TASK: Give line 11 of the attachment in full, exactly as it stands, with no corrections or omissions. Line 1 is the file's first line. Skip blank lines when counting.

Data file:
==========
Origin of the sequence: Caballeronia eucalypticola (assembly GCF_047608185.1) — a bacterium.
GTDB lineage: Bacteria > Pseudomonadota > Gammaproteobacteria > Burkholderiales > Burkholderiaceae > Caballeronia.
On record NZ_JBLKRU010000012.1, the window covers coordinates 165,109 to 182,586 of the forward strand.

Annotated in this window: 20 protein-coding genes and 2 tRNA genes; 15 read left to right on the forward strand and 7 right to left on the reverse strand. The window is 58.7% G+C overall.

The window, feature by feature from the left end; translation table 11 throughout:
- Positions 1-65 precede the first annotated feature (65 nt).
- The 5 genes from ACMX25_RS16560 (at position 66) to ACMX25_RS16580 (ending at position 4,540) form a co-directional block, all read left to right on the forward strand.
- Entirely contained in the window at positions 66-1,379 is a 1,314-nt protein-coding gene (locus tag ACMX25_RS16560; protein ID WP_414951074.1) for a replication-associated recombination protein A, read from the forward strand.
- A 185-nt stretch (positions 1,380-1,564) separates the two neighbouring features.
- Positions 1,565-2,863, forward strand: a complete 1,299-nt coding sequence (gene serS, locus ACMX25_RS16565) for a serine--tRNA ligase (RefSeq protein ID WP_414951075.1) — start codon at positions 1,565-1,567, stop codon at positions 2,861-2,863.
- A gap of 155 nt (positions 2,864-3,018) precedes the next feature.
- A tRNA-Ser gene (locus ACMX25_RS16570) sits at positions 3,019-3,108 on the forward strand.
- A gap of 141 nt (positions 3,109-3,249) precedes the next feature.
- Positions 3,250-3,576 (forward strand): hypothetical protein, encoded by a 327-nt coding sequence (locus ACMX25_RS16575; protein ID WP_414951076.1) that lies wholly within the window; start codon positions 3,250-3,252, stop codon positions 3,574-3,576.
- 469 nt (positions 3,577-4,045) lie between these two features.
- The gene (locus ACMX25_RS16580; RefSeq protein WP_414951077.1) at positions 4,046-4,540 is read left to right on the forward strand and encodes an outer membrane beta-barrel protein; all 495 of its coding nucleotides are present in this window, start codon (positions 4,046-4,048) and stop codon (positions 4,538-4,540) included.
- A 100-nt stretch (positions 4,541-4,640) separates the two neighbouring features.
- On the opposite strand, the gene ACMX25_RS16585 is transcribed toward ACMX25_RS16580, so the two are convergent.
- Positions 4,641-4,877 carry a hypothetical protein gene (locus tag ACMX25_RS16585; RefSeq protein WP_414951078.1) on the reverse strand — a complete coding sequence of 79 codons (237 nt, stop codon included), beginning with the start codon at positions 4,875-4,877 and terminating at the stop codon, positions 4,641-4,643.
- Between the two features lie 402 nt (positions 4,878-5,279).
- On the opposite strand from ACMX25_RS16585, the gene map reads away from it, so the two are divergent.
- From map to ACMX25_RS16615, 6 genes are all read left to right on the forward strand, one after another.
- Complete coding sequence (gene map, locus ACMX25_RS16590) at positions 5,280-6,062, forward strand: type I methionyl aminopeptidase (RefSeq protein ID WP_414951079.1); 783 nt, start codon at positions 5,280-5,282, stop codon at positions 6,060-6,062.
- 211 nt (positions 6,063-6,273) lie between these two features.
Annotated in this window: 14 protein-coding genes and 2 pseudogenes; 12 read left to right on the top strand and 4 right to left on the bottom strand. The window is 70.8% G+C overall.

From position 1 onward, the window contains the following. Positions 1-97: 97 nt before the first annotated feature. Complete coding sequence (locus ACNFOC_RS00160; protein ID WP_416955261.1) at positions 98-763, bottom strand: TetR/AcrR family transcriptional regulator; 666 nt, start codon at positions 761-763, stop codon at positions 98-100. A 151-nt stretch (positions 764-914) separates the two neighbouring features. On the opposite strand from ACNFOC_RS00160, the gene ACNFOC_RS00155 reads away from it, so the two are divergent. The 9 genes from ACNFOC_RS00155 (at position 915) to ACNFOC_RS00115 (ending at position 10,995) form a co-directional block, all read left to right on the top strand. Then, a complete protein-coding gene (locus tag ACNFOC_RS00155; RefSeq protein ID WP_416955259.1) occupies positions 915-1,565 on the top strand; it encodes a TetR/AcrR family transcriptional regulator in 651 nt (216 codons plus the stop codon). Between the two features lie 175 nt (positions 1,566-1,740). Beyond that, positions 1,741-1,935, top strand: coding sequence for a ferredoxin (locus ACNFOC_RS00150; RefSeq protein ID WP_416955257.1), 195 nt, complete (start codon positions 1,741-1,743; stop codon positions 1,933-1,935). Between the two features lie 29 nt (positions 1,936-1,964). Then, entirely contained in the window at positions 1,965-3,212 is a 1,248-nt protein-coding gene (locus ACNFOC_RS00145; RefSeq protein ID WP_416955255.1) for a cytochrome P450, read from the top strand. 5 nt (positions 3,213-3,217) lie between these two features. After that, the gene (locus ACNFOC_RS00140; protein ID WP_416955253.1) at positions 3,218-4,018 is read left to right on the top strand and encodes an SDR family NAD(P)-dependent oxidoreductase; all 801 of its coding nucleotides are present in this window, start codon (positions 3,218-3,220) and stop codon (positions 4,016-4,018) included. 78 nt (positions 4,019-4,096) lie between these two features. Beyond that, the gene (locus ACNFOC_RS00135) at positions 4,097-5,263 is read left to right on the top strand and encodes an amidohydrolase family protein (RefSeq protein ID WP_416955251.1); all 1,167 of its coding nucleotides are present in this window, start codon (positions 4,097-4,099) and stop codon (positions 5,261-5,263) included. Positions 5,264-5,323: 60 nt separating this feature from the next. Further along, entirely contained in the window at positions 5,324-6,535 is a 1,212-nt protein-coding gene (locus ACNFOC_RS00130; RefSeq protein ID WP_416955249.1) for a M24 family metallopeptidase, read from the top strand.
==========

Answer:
- A gap of 155 nt (positions 2,864-3,018) precedes the next feature.